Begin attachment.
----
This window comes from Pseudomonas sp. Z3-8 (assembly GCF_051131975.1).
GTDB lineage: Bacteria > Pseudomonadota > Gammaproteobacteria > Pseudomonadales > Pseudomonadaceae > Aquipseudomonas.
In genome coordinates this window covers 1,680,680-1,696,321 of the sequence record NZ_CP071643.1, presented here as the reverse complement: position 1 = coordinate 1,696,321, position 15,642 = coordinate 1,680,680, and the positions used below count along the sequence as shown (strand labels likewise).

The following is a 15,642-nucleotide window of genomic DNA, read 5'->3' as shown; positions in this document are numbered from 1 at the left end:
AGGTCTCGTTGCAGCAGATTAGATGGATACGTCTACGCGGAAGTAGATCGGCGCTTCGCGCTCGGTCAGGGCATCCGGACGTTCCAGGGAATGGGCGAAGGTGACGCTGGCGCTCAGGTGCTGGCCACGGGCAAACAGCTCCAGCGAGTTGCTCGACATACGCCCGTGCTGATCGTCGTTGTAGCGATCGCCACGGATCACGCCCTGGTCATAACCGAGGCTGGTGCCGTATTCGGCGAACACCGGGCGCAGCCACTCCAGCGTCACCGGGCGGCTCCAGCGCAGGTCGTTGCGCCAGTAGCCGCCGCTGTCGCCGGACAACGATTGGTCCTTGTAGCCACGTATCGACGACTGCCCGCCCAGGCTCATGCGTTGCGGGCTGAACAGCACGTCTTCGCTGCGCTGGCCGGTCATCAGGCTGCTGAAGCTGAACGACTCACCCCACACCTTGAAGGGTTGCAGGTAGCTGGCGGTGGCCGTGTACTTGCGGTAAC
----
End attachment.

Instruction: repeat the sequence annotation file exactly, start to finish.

This window comes from Pseudomonas sp. Z3-8 (assembly GCF_051131975.1).
GTDB lineage: Bacteria > Pseudomonadota > Gammaproteobacteria > Pseudomonadales > Pseudomonadaceae > Aquipseudomonas.
In genome coordinates this window covers 1,680,680-1,696,321 of the sequence record NZ_CP071643.1, presented here as the reverse complement: position 1 = coordinate 1,696,321, position 15,642 = coordinate 1,680,680, and the positions used below count along the sequence as shown (strand labels likewise).

The following is a 15,642-nucleotide window of genomic DNA, read 5'->3' as shown; positions in this document are numbered from 1 at the left end:
AGGTCTCGTTGCAGCAGATTAGATGGATACGTCTACGCGGAAGTAGATCGGCGCTTCGCGCTCGGTCAGGGCATCCGGACGTTCCAGGGAATGGGCGAAGGTGACGCTGGCGCTCAGGTGCTGGCCACGGGCAAACAGCTCCAGCGAGTTGCTCGACATACGCCCGTGCTGATCGTCGTTGTAGCGATCGCCACGGATCACGCCCTGGTCATAACCGAGGCTGGTGCCGTATTCGGCGAACACCGGGCGCAGCCACTCCAGCGTCACCGGGCGGCTCCAGCGCAGGTCGTTGCGCCAGTAGCCGCCGCTGTCGCCGGACAACGATTGGTCCTTGTAGCCACGTATCGACGACTGCCCGCCCAGGCTCATGCGTTGCGGGCTGAACAGCACGTCTTCGCTGCGCTGGCCGGTCATCAGGCTGCTGAAGCTGAACGACTCACCCCACACCTTGAAGGGTTGCAGGTAGCTGGCGGTGGCCGTGTACTTGCGGTAAC